KRAMER v. KROGER COMPANY, INC. et al.
Alicia Rechelle Kramer, formerly an employee of Kroger Company, Inc. (“Kroger”), filed this action against Kroger and two of its employees, store manager Chuck Rogers and assistant manager Brian Rouse, alleging she was wrongfully forced to resign after being falsely accused of theft. Kramer also asserted claims of libel, slander, and intentional infliction of emotional distress. Summary judgment was granted to defendants on all claims except slander against Rouse. Kramer appeals. Held:
1. Kramer, proceeding pro se, contends that genuine issues of fact remain on her claim that Kroger wrongfully forced her to resign. We do not agree.
Summary judgment is proper when there is no genuine issue of material fact and the movant is entitled to judgment as a matter of law. OCGA § 9-11-56(c). A de novo standard of review applies to an appeal from a grant of summary judgment, and we view the evidence, and all reasonable conclusions and inferences drawn from it, in the light most favorable to the nonmovant.
Matjoulis v. Integon Gen. Ins. Corp., 226 Ga.App. 459(1), 486 S.E.2d 684.
Viewed in a light most favorable to Kramer, the evidence shows that Kroger hired her as a cashier in December 1996. Kramer became a floor supervisor in February 1997. Her duties included supervising the cashiers and supplying them with change from the cash drawer, which Kramer maintained.
Kramer deposed that in May, she suggested to Rogers and Rouse that the store should enlarge its kosher foods section. Kramer averred that Rouse responded: “send them over to the Townlake Kroger because that's where all the Jews lived with their money.” Rouse “thought it was humorous.” Kramer was not amused. She informed Rouse that she was Jewish. He walked away. Kramer deposed that Rouse became more abrupt in his dealings with her after this encounter and refused to respond to her requests for assistance during peak business hours. Kramer also testified that Rouse reassigned clerks to perform duties different from the tasks she had assigned them to perform and then complained when the tasks were not complete. Rouse denied the allegations.
Kramer's next encounter with management, in mid-June, involved her recommendation to a member of management that a certain African-American cashier be trained as a floor supervisor because of her demonstrated proficiency. The supervisor stated the cashier “wasn't going to be there very long [because] they didn't want any of her kind around making top pay.” Kramer deposed that she asked Rouse for his thoughts about the cashier and he “called her [the cashier] an uppity ni---r,” stated they intended to “get rid of her,” and noted “they already had their token ni---r.” Kramer did not report this incident to anyone “at that time.” The cashier's employment was in fact terminated.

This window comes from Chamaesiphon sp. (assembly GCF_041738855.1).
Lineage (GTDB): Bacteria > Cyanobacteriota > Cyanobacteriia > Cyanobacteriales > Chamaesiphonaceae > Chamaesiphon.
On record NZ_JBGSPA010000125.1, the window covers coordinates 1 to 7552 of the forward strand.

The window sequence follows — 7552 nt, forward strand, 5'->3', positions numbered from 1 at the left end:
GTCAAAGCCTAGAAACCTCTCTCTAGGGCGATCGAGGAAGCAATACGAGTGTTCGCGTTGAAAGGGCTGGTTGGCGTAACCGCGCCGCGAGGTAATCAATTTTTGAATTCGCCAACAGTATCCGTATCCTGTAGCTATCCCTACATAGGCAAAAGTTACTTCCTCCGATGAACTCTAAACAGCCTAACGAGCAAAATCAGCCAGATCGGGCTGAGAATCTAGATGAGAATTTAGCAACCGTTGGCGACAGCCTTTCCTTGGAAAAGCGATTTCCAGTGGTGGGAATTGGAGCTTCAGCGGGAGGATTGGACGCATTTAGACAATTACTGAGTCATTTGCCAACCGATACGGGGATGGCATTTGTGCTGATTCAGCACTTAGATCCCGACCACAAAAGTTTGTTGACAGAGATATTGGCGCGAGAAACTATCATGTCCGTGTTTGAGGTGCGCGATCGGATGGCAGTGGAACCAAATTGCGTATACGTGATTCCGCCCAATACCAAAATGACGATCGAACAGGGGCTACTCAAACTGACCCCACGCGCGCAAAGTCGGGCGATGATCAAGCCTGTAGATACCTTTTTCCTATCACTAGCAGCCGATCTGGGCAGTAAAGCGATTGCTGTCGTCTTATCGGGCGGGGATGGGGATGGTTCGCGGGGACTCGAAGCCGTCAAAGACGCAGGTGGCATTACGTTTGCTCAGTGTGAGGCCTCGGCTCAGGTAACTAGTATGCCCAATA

The incident upon which this action is premised happened on July 29, 1997, when $300 was reported missing from a cash register. Kramer's initials had been placed on the missing “cash drop.” When she reported for work on July 31, Rogers suspended Kramer indefinitely pending an investigation. This information was placed in her personnel file in the form of a “ constructive advice record.”
The investigation revealed that another employee had signed Kramer's initials to the cash register tape in question after being misinformed that Kramer had received the cash drop. Kroger then offered to reinstate Kramer at her former salary, pay her lost wages, apologize, and reprimand Rouse, who had made disparaging remarks about her (see Division 2(a), infra). However, Kroger wished to reassign Kramer to the position of grocery clerk.
Initially, Kramer agreed to return to work. However, upon discovering that she would be required to sign a waiver and release and that her reassignment would be permanent, Kramer told Rogers she “could not work for a company that was devious and deceitful․”
Having filed a grievance under the collective bargaining agreement negotiated with Kroger by the United Food & Commercial Workers Union, Local 1996, Kramer contacted her Union representative, Hardin. On September 15, 1997, Kramer, Hardin, and Rogers executed a letter stating in pertinent part:
In response to the Company's offer to reinstate Ms. Kramer to her former position, with back-pay ․ Ms. Kramer has requested to resign from her position with The Kroger Co. The Company agrees to the following:
1. Ms. Kramer will receive a one-time payment of $1,040.00 1 less legal deductions.
2. The Company accepts Ms. Kramer's resignation from her position․
“In Georgia one cannot state a claim for wrongful termination when it is undisputed that the employment was terminated incident to resignation. [Cits.] This is true even if the employee resigned under pressure․” Clark v. Chick-Fil-A, 214 Ga.App. 758, 759(1), 449 S.E.2d 313.